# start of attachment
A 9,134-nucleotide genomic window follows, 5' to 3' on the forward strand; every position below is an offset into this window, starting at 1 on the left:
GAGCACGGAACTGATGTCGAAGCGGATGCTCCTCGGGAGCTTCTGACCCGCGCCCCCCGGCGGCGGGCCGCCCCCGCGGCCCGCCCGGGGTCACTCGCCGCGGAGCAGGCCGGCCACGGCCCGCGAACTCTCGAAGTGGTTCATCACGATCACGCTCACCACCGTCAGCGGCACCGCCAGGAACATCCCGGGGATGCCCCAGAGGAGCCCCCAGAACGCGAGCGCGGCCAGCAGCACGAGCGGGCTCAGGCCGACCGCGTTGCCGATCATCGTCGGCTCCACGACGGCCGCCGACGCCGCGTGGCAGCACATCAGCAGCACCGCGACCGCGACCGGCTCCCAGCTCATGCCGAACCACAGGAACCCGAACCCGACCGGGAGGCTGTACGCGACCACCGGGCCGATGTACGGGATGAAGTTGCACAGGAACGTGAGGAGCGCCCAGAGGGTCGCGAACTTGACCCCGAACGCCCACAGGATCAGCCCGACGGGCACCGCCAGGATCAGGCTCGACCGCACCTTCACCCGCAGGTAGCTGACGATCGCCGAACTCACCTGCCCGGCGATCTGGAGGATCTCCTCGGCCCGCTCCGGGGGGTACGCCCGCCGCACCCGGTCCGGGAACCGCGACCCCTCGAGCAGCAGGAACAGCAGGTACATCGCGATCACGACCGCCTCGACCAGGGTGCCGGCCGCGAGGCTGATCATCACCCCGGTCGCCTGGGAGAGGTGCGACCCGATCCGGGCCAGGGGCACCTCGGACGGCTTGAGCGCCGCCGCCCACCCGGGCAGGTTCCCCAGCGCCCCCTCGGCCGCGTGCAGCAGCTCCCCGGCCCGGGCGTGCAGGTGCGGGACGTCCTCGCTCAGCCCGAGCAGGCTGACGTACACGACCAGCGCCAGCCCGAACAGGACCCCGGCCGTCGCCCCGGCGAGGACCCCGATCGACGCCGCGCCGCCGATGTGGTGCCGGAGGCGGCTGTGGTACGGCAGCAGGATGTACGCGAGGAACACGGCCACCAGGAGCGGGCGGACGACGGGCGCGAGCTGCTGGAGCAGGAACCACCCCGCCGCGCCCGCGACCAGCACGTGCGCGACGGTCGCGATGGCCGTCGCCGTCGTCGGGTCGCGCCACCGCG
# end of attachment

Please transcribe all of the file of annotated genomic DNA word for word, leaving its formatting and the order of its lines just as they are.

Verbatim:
A 9,134-nucleotide genomic window follows, 5' to 3' on the forward strand; every position below is an offset into this window, starting at 1 on the left:
GAGCACGGAACTGATGTCGAAGCGGATGCTCCTCGGGAGCTTCTGACCCGCGCCCCCCGGCGGCGGGCCGCCCCCGCGGCCCGCCCGGGGTCACTCGCCGCGGAGCAGGCCGGCCACGGCCCGCGAACTCTCGAAGTGGTTCATCACGATCACGCTCACCACCGTCAGCGGCACCGCCAGGAACATCCCGGGGATGCCCCAGAGGAGCCCCCAGAACGCGAGCGCGGCCAGCAGCACGAGCGGGCTCAGGCCGACCGCGTTGCCGATCATCGTCGGCTCCACGACGGCCGCCGACGCCGCGTGGCAGCACATCAGCAGCACCGCGACCGCGACCGGCTCCCAGCTCATGCCGAACCACAGGAACCCGAACCCGACCGGGAGGCTGTACGCGACCACCGGGCCGATGTACGGGATGAAGTTGCACAGGAACGTGAGGAGCGCCCAGAGGGTCGCGAACTTGACCCCGAACGCCCACAGGATCAGCCCGACGGGCACCGCCAGGATCAGGCTCGACCGCACCTTCACCCGCAGGTAGCTGACGATCGCCGAACTCACCTGCCCGGCGATCTGGAGGATCTCCTCGGCCCGCTCCGGGGGGTACGCCCGCCGCACCCGGTCCGGGAACCGCGACCCCTCGAGCAGCAGGAACAGCAGGTACATCGCGATCACGACCGCCTCGACCAGGGTGCCGGCCGCGAGGCTGATCATCACCCCGGTCGCCTGGGAGAGGTGCGACCCGATCCGGGCCAGGGGCACCTCGGACGGCTTGAGCGCCGCCGCCCACCCGGGCAGGTTCCCCAGCGCCCCCTCGGCCGCGTGCAGCAGCTCCCCGGCCCGGGCGTGCAGGTGCGGGACGTCCTCGCTCAGCCCGAGCAGGCTGACGTACACGACCAGCGCCAGCCCGAACAGGACCCCGGCCGTCGCCCCGGCGAGGACCCCGATCGACGCCGCGCCGCCGATGTGGTGCCGGAGGCGGCTGTGGTACGGCAGCAGGATGTACGCGAGGAACACGGCCACCAGGAGCGGGCGGACGACGGGCGCGAGCTGCTGGAGCAGGAACCACCCCGCCGCGCCCGCGACCAGCACGTGCGCGACGGTCGCGATGGCCGTCGCCGTCGTCGGGTCGCGCCACCGCG